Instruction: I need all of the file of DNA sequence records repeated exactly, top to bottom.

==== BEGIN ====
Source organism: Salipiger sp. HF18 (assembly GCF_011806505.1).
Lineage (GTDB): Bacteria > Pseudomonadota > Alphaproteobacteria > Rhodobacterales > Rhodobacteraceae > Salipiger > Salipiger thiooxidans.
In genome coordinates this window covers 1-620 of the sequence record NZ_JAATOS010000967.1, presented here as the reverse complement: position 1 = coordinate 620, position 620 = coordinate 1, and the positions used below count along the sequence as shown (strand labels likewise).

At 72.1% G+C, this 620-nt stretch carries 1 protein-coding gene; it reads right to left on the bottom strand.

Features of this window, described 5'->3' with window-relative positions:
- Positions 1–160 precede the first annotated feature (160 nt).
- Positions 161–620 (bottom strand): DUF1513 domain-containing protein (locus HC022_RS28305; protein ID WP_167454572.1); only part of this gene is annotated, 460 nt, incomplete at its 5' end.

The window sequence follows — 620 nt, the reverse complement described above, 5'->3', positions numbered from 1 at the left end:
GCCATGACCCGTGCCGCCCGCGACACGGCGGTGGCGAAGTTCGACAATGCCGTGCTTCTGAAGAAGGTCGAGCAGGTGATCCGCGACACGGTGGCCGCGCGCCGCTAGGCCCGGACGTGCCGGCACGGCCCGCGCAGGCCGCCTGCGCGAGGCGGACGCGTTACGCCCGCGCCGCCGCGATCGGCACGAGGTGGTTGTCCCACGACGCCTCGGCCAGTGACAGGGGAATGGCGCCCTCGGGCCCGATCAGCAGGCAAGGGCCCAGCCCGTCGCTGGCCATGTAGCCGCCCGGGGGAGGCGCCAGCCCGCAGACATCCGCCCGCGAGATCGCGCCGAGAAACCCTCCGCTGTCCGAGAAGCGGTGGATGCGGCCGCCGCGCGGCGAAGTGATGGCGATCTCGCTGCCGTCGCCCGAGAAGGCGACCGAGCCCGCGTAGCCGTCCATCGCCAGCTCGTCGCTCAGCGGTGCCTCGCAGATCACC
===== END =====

Source organism: Salipiger sp. HF18 (assembly GCF_011806505.1).
Lineage (GTDB): Bacteria > Pseudomonadota > Alphaproteobacteria > Rhodobacterales > Rhodobacteraceae > Salipiger > Salipiger thiooxidans.
In genome coordinates this window covers 1-620 of the sequence record NZ_JAATOS010000967.1, presented here as the reverse complement: position 1 = coordinate 620, position 620 = coordinate 1, and the positions used below count along the sequence as shown (strand labels likewise).

At 72.1% G+C, this 620-nt stretch carries 1 protein-coding gene; it reads right to left on the bottom strand.

Features of this window, described 5'->3' with window-relative positions:
- Positions 1–160 precede the first annotated feature (160 nt).
- Positions 161–620 (bottom strand): DUF1513 domain-containing protein (locus HC022_RS28305; protein ID WP_167454572.1); only part of this gene is annotated, 460 nt, incomplete at its 5' end.

The window sequence follows — 620 nt, the reverse complement described above, 5'->3', positions numbered from 1 at the left end:
GCCATGACCCGTGCCGCCCGCGACACGGCGGTGGCGAAGTTCGACAATGCCGTGCTTCTGAAGAAGGTCGAGCAGGTGATCCGCGACACGGTGGCCGCGCGCCGCTAGGCCCGGACGTGCCGGCACGGCCCGCGCAGGCCGCCTGCGCGAGGCGGACGCGTTACGCCCGCGCCGCCGCGATCGGCACGAGGTGGTTGTCCCACGACGCCTCGGCCAGTGACAGGGGAATGGCGCCCTCGGGCCCGATCAGCAGGCAAGGGCCCAGCCCGTCGCTGGCCATGTAGCCGCCCGGGGGAGGCGCCAGCCCGCAGACATCCGCCCGCGAGATCGCGCCGAGAAACCCTCCGCTGTCCGAGAAGCGGTGGATGCGGCCGCCGCGCGGCGAAGTGATGGCGATCTCGCTGCCGTCGCCCGAGAAGGCGACCGAGCCCGCGTAGCCGTCCATCGCCAGCTCGTCGCTCAGCGGTGCCTCGCAGATCACC